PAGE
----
Dying Well, Part 3

Dying Well, Part 3

The finality of death is meant to challenge us to decision, the decision to be fully present now, and so begin eternal life. For eternality rightly understood is not the perpetuation of time, on and on, but rather the overcoming of time by the now which does not pass away. 

-Brother David Steinl-Rast[1]

At its essence (and in my opinion), dying well is dying contented. We cannot die well if we feel we have been cheated in life, if we believe others treated us poorly, or if we think we were prevented from blossoming into our full potential by circumstances beyond our control or by the actions or inactions of others. Many people believe attaining contentment is not within their span of control. They believe the few contented people they know were lucky in some or many ways. And the contented people they know would probably agree: Yes, they have been fortunate in their lives. What is missing in the minds of our discontented sisters and brothers is the gratitude contented folks feel for what they have been given, whatever they may have been given. In other words, given the identical circumstances that discontented folks loathe, contented folks would still find their way to contentment. Unfortunately, those who are discontented today are not likely to die well unless and until they learn that contentment is not about what does or does not happen to us but is about how we react to what does or does not happen to us. Do we react with gratitude, finding the blessings always present in every occurrence, or do we react with resentment, believing that life has used us as its punching bag once again?

The character Eeyore from the Winnie the Pooh book series is a classic personification of discontent. Whatever happens to him is seen as another slap in the face from the cosmic forces aligned against his happiness. He expects things to turn out poorly and the universe seems always to oblige. He is blind to the unconditional love, acceptance, and companionship bestowed upon him by his friends because his attention is always focused out of the present moment onto his sad past and dismal future. I suspect the sad truth is that if we expect our tomorrows on earth to be as bad or worse than our todays or yesterdays, then we will experience our afterlife as being as bad or worse than our life on earth – at least, that is, until we learn that the source of our discontent is internal and not external.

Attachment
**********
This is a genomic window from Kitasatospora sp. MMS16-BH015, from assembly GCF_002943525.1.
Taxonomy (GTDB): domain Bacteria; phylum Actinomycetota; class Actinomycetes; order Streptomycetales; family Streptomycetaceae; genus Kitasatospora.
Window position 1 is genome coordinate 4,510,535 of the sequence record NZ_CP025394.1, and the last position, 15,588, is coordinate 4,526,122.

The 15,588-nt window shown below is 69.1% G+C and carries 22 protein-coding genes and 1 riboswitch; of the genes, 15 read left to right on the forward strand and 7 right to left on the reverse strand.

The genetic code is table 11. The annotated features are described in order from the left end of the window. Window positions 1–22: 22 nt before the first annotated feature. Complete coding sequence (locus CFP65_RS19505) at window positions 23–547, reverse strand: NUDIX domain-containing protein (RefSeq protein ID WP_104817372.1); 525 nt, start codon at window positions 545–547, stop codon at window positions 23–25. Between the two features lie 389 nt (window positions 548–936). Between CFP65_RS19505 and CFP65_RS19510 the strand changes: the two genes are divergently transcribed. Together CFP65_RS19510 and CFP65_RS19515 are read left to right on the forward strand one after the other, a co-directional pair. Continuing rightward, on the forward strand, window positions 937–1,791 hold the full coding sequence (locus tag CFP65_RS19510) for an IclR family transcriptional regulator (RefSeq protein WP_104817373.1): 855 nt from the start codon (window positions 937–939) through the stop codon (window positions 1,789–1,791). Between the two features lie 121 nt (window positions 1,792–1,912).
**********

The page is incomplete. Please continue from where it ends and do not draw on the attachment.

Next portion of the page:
Fortunately for us, gratitude and contentment are perspectives anyone can develop at any time in their life. They must simply decide to do so. It is firmly within our power to develop and maintain a blessings-oriented attitude. In the context of preparing to die well, finding contentment may be our number one assignment in life. It is the key to achieving a sense of completion or closure, not only as we end each day, but as we prepare to end our lives on earth. It is also the key to being fully present to the now. One of my teachers and mentors, James Finley, says that death should not bring annihilation but consummation — not obliteration but completion. We cannot attain completeness in this phase of life as long as we retain scores to be settled or believe anything about our lives was not good enough.

Contentment is a prerequisite for completion. Neither equates to nor requires perfection, at least not according to our limited and misleading understanding of perfection. As he was dying on the cross, Jesus’ final words were “It is finished” (John 19:30). The earthly phase of his life was complete. We know from his post-death appearances that he was not annihilated. Rather, his earthly existence was consummated. He did not retain grudges against those who tortured and murdered him. He was able to pass into the afterlife freely and unencumbered. In doing so, he modeled dying well for us. None of us are likely to suffer the degrees of injustice, humiliation, or pain he endured, but through it all he demonstrated the importance of being grateful, contented, present, and complete in whatever life circumstances we have been given.

Before we end our days on earth we can develop an attitude of contentment; we can seek and acknowledge the better natures of everyone we meet, including and especially ourselves; we can freely and generously exchange love and forgiveness. We can give ourselves over completely to the now, which in the words of Brother David Steinl-Rast, does not pass away. Such a life requires relentless optimism, a bit of faith, and a short memory. May it be so.

This is the 59th in the series of Life Notes titled, If I Should Die Before I Wake. I invite your thoughts, insights, and feedback via email at ghildenbrand@sunflower.com, or through my website, www.ContemplatingGrace.com. At the website, you can also sign up to have these reflections delivered to your Inbox every Thursday morning, if you are not receiving them in another manner.

[1] Brother David Steinl-Rast, Parabola, Vol. 2, No.1: “Death,” Winter 1977.

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